In a forthcoming article in the Journal of Economic Perspectives, Harvard Professor and bestselling textbook author Greg Mankiw defends the income earned by the richest 1% and denounces the idea of taxing them at a marginal rate of 75%. For Mankiw, people should receive compensation in proportion to their contributions. If the economy were described by a classical competitive equilibrium, then every individual would earn the value of his or her own marginal productivity, and it would be neither necessary nor desirable for the government to redistribute income. The government would limit itself to correcting market distortions (externalities, rent-seeking).
In a OFCE’s Note (no. 4, 19 July 2013), we show that the economy in which the 1% live is very different from a classic competitive equilibrium in ways that Mankiw does not discuss, which seems to us to be a significant limitation in his argument. It is because the 1% do not live in a world of perfect competition that they are able to secure astronomical incomes. The incomes received on the market by the 1% do not therefore correspond to their marginal social contribution. This does not mean that their social contribution is null, but rather that the market is unable to measure this contribution. These astronomical incomes cannot therefore be defended on the basis of “merit measured by marginal contribution”, as proposed by Mankiw.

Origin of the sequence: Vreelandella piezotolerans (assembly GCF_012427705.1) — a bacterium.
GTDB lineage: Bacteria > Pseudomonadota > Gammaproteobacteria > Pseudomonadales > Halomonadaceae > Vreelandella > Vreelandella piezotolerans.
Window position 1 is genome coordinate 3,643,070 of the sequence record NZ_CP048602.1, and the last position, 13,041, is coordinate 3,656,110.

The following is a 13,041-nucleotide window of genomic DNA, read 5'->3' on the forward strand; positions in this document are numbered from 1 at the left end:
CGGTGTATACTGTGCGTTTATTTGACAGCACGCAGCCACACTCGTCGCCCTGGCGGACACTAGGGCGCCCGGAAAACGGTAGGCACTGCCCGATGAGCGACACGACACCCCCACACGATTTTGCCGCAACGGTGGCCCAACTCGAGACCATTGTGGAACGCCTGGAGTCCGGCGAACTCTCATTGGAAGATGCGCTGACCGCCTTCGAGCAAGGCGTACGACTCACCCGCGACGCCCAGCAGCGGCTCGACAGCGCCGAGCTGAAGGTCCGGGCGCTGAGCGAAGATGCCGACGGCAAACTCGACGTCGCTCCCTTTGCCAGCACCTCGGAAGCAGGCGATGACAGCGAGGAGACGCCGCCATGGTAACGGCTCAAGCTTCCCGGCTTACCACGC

G. Mankiw, 2013, “Defending the one percent”, forthcoming Journal of Economic Perspectives. http://scholar.harvard.edu/files/mankiw/files/defending_the_one_percent_0.pdf